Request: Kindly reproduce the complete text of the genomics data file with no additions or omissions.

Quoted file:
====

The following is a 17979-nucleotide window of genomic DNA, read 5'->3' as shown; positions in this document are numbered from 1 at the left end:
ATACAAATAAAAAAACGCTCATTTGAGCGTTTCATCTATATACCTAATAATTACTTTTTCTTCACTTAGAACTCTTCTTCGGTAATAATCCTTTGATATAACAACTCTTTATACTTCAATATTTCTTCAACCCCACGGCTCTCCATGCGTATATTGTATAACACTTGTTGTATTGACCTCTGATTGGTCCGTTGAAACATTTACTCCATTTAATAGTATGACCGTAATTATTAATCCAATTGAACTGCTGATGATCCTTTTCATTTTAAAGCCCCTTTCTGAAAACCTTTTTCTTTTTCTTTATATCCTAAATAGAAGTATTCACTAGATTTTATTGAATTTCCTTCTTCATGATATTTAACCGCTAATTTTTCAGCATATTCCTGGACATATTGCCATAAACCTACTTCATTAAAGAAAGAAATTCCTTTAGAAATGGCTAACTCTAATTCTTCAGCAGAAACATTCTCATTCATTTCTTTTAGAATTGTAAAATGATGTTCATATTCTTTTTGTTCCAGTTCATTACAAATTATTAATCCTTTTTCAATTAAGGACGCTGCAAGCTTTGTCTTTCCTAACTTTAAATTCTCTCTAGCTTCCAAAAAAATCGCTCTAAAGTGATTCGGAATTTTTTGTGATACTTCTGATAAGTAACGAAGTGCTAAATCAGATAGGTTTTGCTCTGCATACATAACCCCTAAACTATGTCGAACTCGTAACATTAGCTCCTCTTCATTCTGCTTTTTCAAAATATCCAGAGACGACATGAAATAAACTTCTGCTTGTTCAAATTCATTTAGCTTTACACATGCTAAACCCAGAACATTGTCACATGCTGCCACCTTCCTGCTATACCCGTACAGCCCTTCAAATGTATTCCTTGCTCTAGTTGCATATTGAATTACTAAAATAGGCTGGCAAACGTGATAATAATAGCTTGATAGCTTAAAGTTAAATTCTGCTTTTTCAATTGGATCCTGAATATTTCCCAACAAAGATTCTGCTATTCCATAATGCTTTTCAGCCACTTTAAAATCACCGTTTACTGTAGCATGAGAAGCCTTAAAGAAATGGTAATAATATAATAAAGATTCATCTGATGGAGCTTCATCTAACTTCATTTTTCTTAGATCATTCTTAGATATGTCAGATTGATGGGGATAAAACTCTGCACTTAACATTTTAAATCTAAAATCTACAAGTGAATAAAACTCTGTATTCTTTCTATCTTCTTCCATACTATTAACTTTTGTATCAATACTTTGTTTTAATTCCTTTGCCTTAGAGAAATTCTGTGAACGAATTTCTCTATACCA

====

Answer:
The following is a 17979-nucleotide window of genomic DNA, read 5'->3' as shown; positions in this document are numbered from 1 at the left end:
ATACAAATAAAAAAACGCTCATTTGAGCGTTTCATCTATATACCTAATAATTACTTTTTCTTCACTTAGAACTCTTCTTCGGTAATAATCCTTTGATATAACAACTCTTTATACTTCAATATTTCTTCAACCCCACGGCTCTCCATGCGTATATTGTATAACACTTGTTGTATTGACCTCTGATTGGTCCGTTGAAACATTTACTCCATTTAATAGTATGACCGTAATTATTAATCCAATTGAACTGCTGATGATCCTTTTCATTTTAAAGCCCCTTTCTGAAAACCTTTTTCTTTTTCTTTATATCCTAAATAGAAGTATTCACTAGATTTTATTGAATTTCCTTCTTCATGATATTTAACCGCTAATTTTTCAGCATATTCCTGGACATATTGCCATAAACCTACTTCATTAAAGAAAGAAATTCCTTTAGAAATGGCTAACTCTAATTCTTCAGCAGAAACATTCTCATTCATTTCTTTTAGAATTGTAAAATGATGTTCATATTCTTTTTGTTCCAGTTCATTACAAATTATTAATCCTTTTTCAATTAAGGACGCTGCAAGCTTTGTCTTTCCTAACTTTAAATTCTCTCTAGCTTCCAAAAAAATCGCTCTAAAGTGATTCGGAATTTTTTGTGATACTTCTGATAAGTAACGAAGTGCTAAATCAGATAGGTTTTGCTCTGCATACATAACCCCTAAACTATGTCGAACTCGTAACATTAGCTCCTCTTCATTCTGCTTTTTCAAAATATCCAGAGACGACATGAAATAAACTTCTGCTTGTTCAAATTCATTTAGCTTTACACATGCTAAACCCAGAACATTGTCACATGCTGCCACCTTCCTGCTATACCCGTACAGCCCTTCAAATGTATTCCTTGCTCTAGTTGCATATTGAATTACTAAAATAGGCTGGCAAACGTGATAATAATAGCTTGATAGCTTAAAGTTAAATTCTGCTTTTTCAATTGGATCCTGAATATTTCCCAACAAAGATTCTGCTATTCCATAATGCTTTTCAGCCACTTTAAAATCACCGTTTACTGTAGCATGAGAAGCCTTAAAGAAATGGTAATAATATAATAAAGATTCATCTGATGGAGCTTCATCTAACTTCATTTTTCTTAGATCATTCTTAGATATGTCAGATTGATGGGGATAAAACTCTGCACTTAACATTTTAAATCTAAAATCTACAAGTGAATAAAACTCTGTATTCTTTCTATCTTCTTCCATACTATTAACTTTTGTATCAATACTTTGTTTTAATTCCTTTGCCTTAGAGAAATTCTGTGAACGAATTTCTCTATACCA